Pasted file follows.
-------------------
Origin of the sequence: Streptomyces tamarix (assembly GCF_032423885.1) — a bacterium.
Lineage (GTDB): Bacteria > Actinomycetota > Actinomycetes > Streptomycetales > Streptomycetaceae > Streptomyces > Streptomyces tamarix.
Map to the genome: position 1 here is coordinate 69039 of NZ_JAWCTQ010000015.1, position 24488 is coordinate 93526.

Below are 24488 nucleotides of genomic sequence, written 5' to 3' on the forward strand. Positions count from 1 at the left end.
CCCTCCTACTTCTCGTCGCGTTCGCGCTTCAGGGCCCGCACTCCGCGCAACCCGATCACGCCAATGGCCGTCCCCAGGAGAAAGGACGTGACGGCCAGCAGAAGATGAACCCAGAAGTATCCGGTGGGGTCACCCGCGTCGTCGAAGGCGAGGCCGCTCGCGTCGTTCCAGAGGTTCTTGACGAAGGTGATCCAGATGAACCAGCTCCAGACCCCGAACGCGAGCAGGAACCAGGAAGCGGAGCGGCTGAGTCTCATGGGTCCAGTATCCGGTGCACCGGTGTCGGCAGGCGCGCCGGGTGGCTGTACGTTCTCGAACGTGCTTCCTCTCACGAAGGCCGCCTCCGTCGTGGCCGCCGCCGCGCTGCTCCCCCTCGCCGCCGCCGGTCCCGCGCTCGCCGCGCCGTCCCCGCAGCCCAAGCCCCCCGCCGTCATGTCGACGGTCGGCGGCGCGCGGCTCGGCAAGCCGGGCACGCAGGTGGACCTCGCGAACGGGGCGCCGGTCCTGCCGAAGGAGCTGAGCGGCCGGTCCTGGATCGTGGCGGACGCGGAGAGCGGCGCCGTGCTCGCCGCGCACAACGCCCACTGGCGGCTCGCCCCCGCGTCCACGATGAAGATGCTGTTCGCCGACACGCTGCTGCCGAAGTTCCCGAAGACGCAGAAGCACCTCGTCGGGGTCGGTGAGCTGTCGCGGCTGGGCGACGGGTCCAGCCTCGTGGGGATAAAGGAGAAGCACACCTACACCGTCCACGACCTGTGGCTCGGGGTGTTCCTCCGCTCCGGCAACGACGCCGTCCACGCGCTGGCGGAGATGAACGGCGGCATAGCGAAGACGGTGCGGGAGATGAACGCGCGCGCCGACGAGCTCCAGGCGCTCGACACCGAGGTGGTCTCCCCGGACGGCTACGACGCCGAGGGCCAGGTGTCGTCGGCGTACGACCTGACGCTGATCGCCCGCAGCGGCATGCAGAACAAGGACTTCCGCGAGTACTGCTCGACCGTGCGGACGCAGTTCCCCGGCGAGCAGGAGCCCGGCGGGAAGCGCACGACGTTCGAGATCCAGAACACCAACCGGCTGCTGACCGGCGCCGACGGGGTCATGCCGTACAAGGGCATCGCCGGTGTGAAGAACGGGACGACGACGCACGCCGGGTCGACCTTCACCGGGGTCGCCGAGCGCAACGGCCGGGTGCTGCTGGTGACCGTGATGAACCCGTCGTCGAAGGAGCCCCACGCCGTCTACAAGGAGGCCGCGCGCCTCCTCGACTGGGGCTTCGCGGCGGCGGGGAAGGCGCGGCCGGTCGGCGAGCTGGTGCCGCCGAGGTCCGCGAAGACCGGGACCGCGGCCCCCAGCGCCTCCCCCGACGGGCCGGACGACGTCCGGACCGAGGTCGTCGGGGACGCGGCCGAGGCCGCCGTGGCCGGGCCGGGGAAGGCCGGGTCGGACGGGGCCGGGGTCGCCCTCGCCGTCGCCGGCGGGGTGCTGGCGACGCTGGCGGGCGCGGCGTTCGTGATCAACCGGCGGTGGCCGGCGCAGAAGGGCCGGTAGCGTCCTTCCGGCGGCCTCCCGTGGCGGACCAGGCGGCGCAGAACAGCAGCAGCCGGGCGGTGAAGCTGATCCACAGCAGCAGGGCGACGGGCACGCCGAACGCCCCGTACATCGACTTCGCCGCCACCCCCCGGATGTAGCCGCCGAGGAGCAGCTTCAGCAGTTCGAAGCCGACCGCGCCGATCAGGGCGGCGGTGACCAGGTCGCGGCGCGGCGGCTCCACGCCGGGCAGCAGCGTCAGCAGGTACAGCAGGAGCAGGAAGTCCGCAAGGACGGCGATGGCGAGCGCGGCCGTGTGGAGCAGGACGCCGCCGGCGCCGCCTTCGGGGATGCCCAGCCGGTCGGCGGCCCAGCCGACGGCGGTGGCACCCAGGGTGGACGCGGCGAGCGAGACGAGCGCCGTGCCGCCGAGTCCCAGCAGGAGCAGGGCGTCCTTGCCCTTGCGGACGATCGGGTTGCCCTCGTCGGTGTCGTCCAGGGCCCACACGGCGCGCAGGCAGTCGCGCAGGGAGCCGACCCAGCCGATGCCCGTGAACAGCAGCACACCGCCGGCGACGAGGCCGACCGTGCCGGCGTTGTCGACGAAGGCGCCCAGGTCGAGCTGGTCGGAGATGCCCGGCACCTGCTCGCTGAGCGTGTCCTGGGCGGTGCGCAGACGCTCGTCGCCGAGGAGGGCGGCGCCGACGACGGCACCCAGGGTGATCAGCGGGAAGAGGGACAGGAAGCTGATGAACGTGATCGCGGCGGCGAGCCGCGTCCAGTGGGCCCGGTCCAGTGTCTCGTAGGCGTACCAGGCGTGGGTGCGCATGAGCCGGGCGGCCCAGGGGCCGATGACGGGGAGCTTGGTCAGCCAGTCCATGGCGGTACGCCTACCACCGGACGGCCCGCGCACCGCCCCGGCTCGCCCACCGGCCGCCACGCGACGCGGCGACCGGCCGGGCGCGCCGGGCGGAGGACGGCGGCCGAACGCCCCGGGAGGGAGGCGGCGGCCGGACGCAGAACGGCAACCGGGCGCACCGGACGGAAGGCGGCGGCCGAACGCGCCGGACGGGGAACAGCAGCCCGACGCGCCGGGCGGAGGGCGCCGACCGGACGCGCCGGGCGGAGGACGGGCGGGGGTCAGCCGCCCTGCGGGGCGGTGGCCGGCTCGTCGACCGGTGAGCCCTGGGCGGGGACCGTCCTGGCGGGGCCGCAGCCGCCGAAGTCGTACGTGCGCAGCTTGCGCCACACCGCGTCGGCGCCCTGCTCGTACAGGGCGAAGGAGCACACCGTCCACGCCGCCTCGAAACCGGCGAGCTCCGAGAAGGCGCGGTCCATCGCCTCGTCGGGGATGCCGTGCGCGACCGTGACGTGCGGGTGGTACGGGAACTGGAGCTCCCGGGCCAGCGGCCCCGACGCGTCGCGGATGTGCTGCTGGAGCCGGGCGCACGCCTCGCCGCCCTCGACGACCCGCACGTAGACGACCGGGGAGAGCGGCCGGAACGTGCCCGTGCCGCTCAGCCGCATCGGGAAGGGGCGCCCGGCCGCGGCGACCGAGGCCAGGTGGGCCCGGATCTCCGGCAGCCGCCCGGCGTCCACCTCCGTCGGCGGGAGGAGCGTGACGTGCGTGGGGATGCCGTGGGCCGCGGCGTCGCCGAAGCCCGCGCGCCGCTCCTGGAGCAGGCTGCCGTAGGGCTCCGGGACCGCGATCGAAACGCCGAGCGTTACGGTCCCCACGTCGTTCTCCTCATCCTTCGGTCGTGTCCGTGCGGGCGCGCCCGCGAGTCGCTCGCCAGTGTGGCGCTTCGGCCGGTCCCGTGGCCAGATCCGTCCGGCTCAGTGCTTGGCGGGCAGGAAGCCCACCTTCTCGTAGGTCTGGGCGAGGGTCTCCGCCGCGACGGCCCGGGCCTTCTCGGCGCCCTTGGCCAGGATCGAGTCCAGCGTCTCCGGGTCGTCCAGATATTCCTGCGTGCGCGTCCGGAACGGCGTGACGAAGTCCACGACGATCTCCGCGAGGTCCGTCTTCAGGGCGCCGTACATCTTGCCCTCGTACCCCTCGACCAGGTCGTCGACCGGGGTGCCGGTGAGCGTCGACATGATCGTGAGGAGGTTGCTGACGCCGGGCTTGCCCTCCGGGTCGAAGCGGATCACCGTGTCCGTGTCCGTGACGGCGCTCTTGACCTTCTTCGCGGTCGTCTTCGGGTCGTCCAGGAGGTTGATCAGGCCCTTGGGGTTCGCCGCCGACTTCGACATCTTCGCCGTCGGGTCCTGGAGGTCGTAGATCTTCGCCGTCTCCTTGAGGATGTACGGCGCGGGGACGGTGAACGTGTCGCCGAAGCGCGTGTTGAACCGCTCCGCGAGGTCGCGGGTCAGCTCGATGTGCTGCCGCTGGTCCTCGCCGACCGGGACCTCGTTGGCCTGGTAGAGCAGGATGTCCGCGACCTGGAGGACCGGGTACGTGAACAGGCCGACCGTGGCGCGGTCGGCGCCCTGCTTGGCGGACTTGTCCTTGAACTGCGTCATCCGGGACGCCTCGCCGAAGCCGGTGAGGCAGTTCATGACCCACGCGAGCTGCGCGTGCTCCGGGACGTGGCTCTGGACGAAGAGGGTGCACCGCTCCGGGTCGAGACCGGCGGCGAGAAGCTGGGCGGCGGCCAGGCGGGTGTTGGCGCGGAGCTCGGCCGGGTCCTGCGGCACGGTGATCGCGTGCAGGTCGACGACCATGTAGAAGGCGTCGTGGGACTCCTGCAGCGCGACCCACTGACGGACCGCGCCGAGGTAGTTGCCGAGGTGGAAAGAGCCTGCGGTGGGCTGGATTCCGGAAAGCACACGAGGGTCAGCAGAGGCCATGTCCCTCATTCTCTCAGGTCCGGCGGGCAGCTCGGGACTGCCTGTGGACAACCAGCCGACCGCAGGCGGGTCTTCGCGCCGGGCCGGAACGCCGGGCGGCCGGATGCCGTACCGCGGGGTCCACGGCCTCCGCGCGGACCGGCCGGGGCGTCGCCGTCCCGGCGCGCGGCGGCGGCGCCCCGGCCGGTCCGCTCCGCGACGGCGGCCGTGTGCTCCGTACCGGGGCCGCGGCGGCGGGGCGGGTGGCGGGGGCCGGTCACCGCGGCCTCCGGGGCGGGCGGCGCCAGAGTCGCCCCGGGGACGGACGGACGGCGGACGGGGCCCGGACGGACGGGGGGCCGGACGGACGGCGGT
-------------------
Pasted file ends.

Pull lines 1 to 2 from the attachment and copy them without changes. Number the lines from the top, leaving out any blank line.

Origin of the sequence: Streptomyces tamarix (assembly GCF_032423885.1) — a bacterium.
Lineage (GTDB): Bacteria > Actinomycetota > Actinomycetes > Streptomycetales > Streptomycetaceae > Streptomyces > Streptomyces tamarix.